Burkina Faso crowd celebrates West Africa's latest coup

The latest in a long history of coups in West Africa comes amid an increasingly bloody Islamist insurgency that has killed thousands and displaced millions across the Sahel region. Soldiers announced they had overthrown Kabore on Monday, a move condemned internationally but welcomed by some at home tired of widespread insecurity, alleged corruption, and deep poverty.


Reuters | Updated: 25-01-2022 16:54 IST | Created: 25-01-2022 16:45 IST
Burkina Faso crowd celebrates West Africa's latest coup
Image Credit: Wikimedia Commons

More than 1,000 people gathered in Burkina Faso's capital Ouagadougou on Tuesday in support of a coup that a day earlier ousted President Roch Kabore, dissolved government, suspended the constitution and closed borders. The latest in a long history of coups in West Africa comes amid an increasingly bloody Islamist insurgency that has killed thousands and displaced millions across the Sahel region.

Soldiers announced they had overthrown Kabore on Monday, a move condemned internationally but welcomed by some at home tired of widespread insecurity, alleged corruption, and deep poverty. The crowd gathered in Ouagadougou's national square to play live music, blow horns, and dance. A Reuters reporter saw a group burning a French flag, a sign of growing frustration about the military role the former colonial power still plays in the region.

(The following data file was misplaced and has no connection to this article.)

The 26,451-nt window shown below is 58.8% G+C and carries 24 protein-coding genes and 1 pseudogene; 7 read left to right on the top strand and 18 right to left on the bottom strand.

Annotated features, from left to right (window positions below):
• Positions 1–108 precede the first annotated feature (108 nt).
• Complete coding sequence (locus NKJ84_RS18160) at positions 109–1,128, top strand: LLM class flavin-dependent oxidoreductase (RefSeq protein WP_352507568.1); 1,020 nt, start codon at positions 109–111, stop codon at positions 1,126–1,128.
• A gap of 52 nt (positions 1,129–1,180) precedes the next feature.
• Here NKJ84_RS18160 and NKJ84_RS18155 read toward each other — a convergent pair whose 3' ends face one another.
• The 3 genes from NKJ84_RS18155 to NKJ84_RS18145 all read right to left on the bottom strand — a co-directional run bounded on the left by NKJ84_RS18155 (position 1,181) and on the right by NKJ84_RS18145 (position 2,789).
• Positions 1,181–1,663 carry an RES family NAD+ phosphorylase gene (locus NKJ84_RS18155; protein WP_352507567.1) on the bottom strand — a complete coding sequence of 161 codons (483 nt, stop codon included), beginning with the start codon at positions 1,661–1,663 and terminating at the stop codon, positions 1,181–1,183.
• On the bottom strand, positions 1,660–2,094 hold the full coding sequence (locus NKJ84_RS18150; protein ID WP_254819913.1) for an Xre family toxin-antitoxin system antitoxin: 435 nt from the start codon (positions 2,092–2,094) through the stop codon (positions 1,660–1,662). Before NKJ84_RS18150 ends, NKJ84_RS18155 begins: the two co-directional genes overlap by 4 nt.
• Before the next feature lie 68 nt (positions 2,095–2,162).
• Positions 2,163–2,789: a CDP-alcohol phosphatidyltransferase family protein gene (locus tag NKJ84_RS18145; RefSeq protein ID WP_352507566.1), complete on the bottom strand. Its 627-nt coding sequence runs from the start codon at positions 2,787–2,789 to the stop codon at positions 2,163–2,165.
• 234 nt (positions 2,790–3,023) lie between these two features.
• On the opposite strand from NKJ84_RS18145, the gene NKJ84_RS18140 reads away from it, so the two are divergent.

"ECOWAS doesn't care about us, and the international community only wants to condemn," said demonstrator Armel Ouedraogo, referring to West Africa's regional political bloc. "This is what we want."

Burkina Faso's rural north and east have been badly hit by Islamist violence. Attacks on civilians and the armed forces, including the killing of 49 gendarmes at a security post in November, prompted violent protests calling for Kabore's ouster. The putchists, called the Patriotic Movement for Safeguard and Restoration (MPSR) and led by a lieutenant colonel called Paul-Henri Sandaogo Damiba, said Kabore failed to unite the country or ensure security.

RESIGNATION LETTER On Monday, they presented him with a hand-written resignation letter, which he signed.

"In the interests of the nation, following events that took place since yesterday, I have decided to resign from my role as president of Burkina Faso," said the letter, confirmed by numerous sources. Kabore's whereabouts were unknown on Tuesday. The MPSR has said he was detained at a secure location. Vehicles belonging to the presidential fleet were seen riddled with bullets near Kabore's residence on Monday.

The United States, the United Nations, ECOWAS, and the G5 group of Sahel nations all condemned the coup. France's President Emmanuel Macron said the situation had appeared calm in the last few hours and that he had been informed Kabore was "in good health" and not being threatened.

The MPSR said it would propose a calendar for a return to constitutional order "within a reasonable time frame, after consultations with various sections of the nation." West African armies have staged another four coups in the last 18 months, in Mali, Guinea, and Chad.

That has raised worries about a return to the post-independence decades in the 1960s when frequent putches across West and Central Africa saw the region dubbed "The Coup Belt".

(This story has not been edited by Devdiscourse staff and is auto-generated from a syndicated feed.)

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